Silverpop - Google Gets Into the Operating System Business
It appears you are using an older version of your browser. This site was developed to be progressive and future-compatible. Please take a minute to upgrade your browser for an optimal experience.
Skip to content
  • Subscribe:

Google Gets Into the Operating System Business

Bill Nussey, Silverpop
by: Bill Nussey (@bnussey)
08 July 2009

I rarely dabble into pure technology on this blog, but this news is so big I feel compelled to shine some light on this announcement.

Google recently announced that it will be shipping an operating system based around its Chrome browser.

This has historic implications. For most of personal computing history, Microsoft has dominated its competitors by owning the operating system (first DOS, then Windows). This let Microsoft leverage its deep awareness of the underlying code on computers to then dominate in applications, specifically Microsoft Office. Unlike many naysayers, I think Microsoft makes good operating systems and applications, and it’s helped the computing industry more than it’s hurt it. That said, Microsoft has seen no real competition for decades, but that's about to change.

There are several key trends that will enable Google's OS to make a big impact:

  1. Google's OS is open source—everyone can use it for free.
  2. The OS will eliminate most security threats—an OS built from scratch to operate in a networked world can address most security threats head-on. Viruses and Trojans will go the way of pay phones—a once-dominant meme that faded away.
  3. Everything is already online—most of us spend most of our time online. We are already connected nearly non-stop and it's only getting easier. (My laptop has Verizon built in, and I use Wi-Fi on planes—I'm always online.) If it simplifies things to get our applications online, there's not much downside.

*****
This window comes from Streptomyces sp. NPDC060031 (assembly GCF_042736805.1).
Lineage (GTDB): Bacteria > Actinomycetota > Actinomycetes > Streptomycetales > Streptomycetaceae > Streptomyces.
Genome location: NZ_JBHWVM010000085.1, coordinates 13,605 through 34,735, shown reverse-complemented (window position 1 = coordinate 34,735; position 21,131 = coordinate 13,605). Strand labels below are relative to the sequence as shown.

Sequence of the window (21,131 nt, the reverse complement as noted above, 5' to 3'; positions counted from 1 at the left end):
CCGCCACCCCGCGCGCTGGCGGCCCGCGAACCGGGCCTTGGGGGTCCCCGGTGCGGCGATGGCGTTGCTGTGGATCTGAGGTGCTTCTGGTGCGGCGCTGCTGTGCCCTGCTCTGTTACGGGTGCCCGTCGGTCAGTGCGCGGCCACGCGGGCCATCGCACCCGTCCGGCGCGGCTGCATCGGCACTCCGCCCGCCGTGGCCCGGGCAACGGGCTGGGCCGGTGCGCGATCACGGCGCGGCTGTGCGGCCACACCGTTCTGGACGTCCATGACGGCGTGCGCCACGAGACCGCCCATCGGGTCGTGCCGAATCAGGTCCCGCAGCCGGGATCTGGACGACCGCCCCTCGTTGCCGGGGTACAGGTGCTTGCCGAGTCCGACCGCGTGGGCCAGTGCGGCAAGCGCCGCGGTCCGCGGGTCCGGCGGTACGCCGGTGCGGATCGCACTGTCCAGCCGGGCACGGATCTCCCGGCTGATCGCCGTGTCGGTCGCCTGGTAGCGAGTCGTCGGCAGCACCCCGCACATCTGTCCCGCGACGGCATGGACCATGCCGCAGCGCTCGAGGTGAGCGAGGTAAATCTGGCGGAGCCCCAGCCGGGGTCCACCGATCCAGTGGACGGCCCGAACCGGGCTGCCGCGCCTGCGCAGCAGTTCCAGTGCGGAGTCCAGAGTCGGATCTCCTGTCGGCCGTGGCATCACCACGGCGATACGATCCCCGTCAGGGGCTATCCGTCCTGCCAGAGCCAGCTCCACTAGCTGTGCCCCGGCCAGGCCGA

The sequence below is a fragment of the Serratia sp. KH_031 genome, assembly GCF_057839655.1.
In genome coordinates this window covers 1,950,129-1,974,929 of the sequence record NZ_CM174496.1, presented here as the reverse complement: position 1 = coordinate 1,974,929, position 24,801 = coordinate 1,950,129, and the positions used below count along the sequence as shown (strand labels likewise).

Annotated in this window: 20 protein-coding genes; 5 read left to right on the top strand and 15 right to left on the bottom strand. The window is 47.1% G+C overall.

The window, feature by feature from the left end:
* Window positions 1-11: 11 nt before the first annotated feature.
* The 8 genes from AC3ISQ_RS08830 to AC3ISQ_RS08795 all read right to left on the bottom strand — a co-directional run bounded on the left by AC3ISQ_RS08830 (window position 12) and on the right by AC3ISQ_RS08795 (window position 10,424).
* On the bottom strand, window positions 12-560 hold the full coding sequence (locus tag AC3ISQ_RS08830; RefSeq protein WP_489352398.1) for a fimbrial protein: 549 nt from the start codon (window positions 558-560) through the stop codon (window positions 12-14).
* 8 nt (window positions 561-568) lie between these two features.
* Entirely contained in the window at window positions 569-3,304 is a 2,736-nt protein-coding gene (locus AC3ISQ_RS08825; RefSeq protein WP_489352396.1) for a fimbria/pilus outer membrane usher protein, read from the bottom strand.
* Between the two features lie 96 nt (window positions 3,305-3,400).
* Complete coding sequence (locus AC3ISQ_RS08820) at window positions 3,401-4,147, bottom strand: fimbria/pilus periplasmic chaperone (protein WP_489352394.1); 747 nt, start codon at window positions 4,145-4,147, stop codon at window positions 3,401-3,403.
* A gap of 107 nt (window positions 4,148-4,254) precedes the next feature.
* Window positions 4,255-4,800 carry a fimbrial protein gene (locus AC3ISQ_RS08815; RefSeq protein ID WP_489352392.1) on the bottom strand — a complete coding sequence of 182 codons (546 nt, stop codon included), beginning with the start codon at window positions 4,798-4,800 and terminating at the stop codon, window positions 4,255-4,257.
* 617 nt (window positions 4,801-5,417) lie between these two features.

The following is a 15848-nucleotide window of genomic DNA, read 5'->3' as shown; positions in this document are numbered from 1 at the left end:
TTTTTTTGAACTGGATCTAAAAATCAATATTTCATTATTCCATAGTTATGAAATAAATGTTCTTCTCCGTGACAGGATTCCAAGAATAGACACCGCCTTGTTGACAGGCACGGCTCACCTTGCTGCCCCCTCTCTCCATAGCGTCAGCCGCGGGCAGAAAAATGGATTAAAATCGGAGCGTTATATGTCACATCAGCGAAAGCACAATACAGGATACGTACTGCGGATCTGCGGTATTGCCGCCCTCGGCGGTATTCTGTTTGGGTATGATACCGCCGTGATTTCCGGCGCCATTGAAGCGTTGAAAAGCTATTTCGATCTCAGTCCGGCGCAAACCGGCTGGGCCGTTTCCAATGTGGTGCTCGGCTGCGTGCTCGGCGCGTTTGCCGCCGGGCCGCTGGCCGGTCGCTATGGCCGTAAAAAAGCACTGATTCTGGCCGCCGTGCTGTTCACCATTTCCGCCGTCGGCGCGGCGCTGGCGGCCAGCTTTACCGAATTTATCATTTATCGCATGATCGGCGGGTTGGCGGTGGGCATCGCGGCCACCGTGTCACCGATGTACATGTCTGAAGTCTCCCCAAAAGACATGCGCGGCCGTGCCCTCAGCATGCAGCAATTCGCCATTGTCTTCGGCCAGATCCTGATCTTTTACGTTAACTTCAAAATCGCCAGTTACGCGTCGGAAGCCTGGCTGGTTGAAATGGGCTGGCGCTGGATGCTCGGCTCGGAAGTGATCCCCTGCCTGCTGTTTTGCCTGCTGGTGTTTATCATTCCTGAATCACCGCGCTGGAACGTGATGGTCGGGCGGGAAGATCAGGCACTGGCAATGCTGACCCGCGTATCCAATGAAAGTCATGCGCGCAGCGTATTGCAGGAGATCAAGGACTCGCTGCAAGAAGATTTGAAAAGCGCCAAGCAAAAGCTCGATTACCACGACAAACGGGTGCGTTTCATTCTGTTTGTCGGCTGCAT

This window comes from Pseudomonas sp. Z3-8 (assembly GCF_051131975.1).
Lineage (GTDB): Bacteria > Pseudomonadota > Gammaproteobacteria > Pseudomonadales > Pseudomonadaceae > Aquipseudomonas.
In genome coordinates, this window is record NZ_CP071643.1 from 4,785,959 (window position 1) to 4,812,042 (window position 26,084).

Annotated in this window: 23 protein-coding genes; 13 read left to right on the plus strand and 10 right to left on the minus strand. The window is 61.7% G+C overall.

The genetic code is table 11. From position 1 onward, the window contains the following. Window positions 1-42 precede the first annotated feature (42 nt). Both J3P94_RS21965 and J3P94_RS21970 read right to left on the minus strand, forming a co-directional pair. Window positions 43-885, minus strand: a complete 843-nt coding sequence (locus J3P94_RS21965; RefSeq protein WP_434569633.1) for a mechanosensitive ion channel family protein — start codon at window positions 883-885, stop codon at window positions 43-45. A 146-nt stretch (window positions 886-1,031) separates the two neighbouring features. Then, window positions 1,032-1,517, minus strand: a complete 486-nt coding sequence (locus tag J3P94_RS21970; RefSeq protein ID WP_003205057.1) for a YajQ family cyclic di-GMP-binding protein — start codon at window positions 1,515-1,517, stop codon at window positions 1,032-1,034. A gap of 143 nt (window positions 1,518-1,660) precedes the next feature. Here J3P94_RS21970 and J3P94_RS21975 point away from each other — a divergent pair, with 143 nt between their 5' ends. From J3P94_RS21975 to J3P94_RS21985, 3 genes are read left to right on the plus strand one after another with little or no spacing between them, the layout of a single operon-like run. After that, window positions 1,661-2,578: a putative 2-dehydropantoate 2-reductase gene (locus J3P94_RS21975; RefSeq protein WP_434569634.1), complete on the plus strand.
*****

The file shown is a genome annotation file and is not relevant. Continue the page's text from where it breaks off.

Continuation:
What does this mean for marketers?

This is a tough question and I'm still working on it. Among other things, it will further accelerate the penetration of netbooks (small, inexpensive, long-battery-life laptops) and make them price and feature-competitive with cell phones. Wide adoption of netbooks will allow marketers to provide the richest possible experience to an even wider group of customers than they can today. Post a comment or drop me an email and let me know what you think this could mean for the world of marketing.

The only thing I know for sure is that tectonic shifts like this are rare events and they have a tendency to change everything. Keep your eyes open wide—this will probably be pretty fun.




Sign up Now!

Subscribe to IBM Marketing Cloud's Digital Marketer Newsletter!

Popular Categories

Top 5 Posts


To give you the best experience, this website uses cookies.

Continuing to use this website means that you consent to our using cookies. You can change your cookie settings in your browser at any time.
Find out more here or by clicking the Cookie Policy link at the bottom of this page.